Americans Visiting Closed, and Dirty, National Parks Blame Both Sides for Shutdown

Apparently there’s enough trash, and blame, to go around.

As Ralph Snake walked across Washington’s National Mall on Wednesday, he stopped every few feet to pick up litter that has accumulated in the once-tidy expanse of grass since a budget showdown partially closed the federal government 12 days ago.

“I decided to clean up this one section, because that’s what Americans will do,” said Snake, a 64-year-old member of the indigenous Ho-Chunk Nation in Wisconsin.

National parks have closed campgrounds out of fear that toilets will overflow with human waste. Hundreds of thousands of federal employees are working without pay. The immigration court system, already suffocating under a backlog, is largely shuttered.

In Washington, the 17 museums run by the Smithsonian as well as the National Zoo closed their doors on Wednesday after running out of emergency funding, leaving tourists frustrated with politicians of both parties.

“It’s stupid,” said Laura Vanbragt, a 20-year-old student from Grand Rapids, Michigan. “There should just be more communication between the two, more give on both sides.”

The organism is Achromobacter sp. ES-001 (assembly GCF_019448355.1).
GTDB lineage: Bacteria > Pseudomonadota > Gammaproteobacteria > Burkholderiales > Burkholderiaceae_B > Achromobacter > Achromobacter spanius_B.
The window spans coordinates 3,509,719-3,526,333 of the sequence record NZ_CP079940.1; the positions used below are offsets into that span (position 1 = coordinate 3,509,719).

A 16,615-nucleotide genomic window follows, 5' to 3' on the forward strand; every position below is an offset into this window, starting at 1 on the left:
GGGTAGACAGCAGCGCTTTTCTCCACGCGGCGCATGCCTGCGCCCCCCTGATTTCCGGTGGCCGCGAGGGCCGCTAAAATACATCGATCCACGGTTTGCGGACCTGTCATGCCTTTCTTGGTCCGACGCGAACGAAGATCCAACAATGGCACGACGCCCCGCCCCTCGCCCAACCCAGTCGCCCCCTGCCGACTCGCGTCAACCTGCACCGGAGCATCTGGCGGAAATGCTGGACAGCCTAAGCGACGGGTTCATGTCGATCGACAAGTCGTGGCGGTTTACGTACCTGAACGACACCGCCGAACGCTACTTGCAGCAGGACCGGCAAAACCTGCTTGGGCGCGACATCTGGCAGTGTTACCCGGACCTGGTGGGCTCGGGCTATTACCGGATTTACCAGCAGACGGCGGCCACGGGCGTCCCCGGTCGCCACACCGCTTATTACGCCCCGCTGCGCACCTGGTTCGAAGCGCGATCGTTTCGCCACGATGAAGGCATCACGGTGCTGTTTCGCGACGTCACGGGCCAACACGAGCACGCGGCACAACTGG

At Joshua Tree National Park, which is named after the spiked yucca plants that grow all over the park’s desert landscape, roads and scenic turnouts were full of cars on Wednesday but campgrounds were closed.

Public bathrooms and trash bins at the park were well kept, because volunteers were cleaning them, visitors said.

The booth at the park’s entrance was closed, so visitors were able to roll in without paying an entrance fee.

Frequent park visitors Marie Hoffman and Trevor Goodman, who are both 19 and students at University of California, Davis, said they noticed a lot more climbers and general visitor than they normally see at the park.

“It looks like Disneyland today with just all the cars and everything, so many visitors,” Hoffman said, attributing the increased traffic to the temporary lack of an entrance fee.

 

 

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